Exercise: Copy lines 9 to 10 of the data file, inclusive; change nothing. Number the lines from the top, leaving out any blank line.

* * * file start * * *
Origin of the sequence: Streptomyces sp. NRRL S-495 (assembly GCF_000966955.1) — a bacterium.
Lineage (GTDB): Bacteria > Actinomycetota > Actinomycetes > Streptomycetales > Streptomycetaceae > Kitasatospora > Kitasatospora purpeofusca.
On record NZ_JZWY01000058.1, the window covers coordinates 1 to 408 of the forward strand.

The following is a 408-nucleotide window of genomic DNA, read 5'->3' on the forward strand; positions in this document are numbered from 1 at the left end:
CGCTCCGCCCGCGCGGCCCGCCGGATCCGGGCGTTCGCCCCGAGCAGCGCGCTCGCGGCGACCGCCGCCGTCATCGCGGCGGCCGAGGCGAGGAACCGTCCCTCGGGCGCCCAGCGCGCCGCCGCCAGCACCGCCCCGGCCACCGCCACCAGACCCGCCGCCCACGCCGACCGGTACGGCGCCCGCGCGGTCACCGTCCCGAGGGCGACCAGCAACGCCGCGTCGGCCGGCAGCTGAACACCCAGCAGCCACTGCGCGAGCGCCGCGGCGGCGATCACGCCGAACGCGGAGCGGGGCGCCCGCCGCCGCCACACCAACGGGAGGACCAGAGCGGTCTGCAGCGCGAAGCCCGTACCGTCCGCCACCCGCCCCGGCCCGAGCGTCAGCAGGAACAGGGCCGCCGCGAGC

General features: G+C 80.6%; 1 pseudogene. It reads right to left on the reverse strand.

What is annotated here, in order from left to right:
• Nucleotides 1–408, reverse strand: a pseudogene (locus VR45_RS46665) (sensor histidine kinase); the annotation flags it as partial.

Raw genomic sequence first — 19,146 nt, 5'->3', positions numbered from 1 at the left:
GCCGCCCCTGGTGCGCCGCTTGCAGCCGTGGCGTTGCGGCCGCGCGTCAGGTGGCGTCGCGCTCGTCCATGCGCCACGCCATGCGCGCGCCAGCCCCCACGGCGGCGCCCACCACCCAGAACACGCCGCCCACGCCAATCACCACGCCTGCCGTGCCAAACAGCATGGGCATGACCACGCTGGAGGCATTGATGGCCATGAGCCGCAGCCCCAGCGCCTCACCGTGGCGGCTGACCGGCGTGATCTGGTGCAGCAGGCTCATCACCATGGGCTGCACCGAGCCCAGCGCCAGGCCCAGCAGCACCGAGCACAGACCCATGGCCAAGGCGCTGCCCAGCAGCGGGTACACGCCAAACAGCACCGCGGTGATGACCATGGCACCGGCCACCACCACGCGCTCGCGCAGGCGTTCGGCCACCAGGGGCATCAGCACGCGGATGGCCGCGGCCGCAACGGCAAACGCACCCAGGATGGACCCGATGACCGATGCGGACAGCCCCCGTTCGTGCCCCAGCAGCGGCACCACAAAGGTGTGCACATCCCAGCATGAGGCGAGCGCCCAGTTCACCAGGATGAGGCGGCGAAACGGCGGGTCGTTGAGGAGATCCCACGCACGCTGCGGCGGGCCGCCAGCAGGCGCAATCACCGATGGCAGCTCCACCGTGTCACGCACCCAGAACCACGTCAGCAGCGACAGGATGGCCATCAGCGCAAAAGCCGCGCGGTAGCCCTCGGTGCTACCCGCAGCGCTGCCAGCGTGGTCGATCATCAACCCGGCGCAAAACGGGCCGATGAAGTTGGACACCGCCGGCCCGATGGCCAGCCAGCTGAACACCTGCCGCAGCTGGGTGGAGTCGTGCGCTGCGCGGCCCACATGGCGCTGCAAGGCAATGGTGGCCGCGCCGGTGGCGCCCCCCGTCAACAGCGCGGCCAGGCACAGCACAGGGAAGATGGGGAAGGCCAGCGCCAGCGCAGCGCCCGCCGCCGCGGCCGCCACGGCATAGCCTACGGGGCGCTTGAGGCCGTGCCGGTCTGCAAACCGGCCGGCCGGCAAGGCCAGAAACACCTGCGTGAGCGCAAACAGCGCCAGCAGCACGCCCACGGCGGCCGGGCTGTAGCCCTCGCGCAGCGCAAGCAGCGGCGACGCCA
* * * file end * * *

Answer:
Raw genomic sequence first — 19,146 nt, 5'->3', positions numbered from 1 at the left:
GCCGCCCCTGGTGCGCCGCTTGCAGCCGTGGCGTTGCGGCCGCGCGTCAGGTGGCGTCGCGCTCGTCCATGCGCCACGCCATGCGCGCGCCAGCCCCCACGGCGGCGCCCACCACCCAGAACACGCCGCCCACGCCAATCACCACGCCTGCCGTGCCAAACAGCATGGGCATGACCACGCTGGAGGCATTGATGGCCATGAGCCGCAGCCCCAGCGCCTCACCGTGGCGGCTGACCGGCGTGATCTGGTGCAGCAGGCTCATCACCATGGGCTGCACCGAGCCCAGCGCCAGGCCCAGCAGCACCGAGCACAGACCCATGGCCAAGGCGCTGCCCAGCAGCGGGTACACGCCAAACAGCACCGCGGTGATGACCATGGCACCGGCCACCACCACGCGCTCGCGCAGGCGTTCGGCCACCAGGGGCATCAGCACGCGGATGGCCGCGGCCGCAACGGCAAACGCACCCAGGATGGACCCGATGACCGATGCGGACAGCCCCCGTTCGTGCCCCAGCAGCGGCACCACAAAGGTGTGCACATCCCAGCATGAGGCGAGCGCCCAGTTCACCAGGATGAGGCGGCGAAACGGCGGGTCGTTGAGGAGATCCCACGCACGCTGCGGCGGGCCGCCAGCAGGCGCAATCACCGATGGCAGCTCCACCGTGTCACGCACCCAGAACCACGTCAGCAGCGACAGGATGGCCATCAGCGCAAAAGCCGCGCGGTAGCCCTCGGTGCTACCCGCAGCGCTGCCAGCGTGGTCGATCATCAACCCGGCGCAAAACGGGCCGATGAAGTTGGACACCGCCGGCCCGATGGCCAGCCAGCTGAACACCTGCCGCAGCTGGGTGGAGTCGTGCGCTGCGCGGCCCACATGGCGCTGCAAGGCAATGGTGGCCGCGCCGGTGGCGCCCCCCGTCAACAGCGCGGCCAGGCACAGCACAGGGAAGATGGGGAAGGCCAGCGCCAGCGCAGCGCCCGCCGCCGCGGCCGCCACGGCATAGCCTACGGGGCGCTTGAGGCCGTGCCGGTCTGCAAACCGGCCGGCCGGCAAGGCCAGAAACACCTGCGTGAGCGCAAACAGCGCCAGCAGCACGCCCACGGCGGCCGGGCTGTAGCCCTCGCGCAGCGCAAGCAGCGGCGACGCCA